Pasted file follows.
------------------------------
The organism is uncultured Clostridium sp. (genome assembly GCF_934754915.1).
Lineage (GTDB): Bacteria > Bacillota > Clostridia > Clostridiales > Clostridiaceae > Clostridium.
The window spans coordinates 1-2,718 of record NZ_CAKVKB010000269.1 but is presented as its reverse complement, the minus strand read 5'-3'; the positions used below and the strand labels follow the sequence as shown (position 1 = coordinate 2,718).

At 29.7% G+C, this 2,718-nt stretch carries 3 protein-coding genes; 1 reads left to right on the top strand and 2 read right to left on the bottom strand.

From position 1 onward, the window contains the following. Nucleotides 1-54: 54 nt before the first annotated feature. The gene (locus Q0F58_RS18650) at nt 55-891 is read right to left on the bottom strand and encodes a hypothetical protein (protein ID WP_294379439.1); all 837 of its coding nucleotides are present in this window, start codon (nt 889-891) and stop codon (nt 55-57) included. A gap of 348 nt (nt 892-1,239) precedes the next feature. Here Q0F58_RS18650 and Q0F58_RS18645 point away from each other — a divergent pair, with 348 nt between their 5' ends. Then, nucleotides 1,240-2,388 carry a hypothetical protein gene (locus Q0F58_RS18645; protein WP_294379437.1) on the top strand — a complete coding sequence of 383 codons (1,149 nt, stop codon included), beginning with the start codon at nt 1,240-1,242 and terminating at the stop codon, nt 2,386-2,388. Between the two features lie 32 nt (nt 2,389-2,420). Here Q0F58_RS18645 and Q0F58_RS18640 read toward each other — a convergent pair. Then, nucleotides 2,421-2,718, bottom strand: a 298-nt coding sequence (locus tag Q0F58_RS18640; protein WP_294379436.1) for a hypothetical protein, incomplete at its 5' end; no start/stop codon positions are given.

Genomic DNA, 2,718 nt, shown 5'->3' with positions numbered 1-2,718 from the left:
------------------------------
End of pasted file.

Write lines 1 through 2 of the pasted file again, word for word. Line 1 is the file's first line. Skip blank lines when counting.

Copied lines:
The organism is uncultured Clostridium sp. (genome assembly GCF_934754915.1).
Lineage (GTDB): Bacteria > Bacillota > Clostridia > Clostridiales > Clostridiaceae > Clostridium.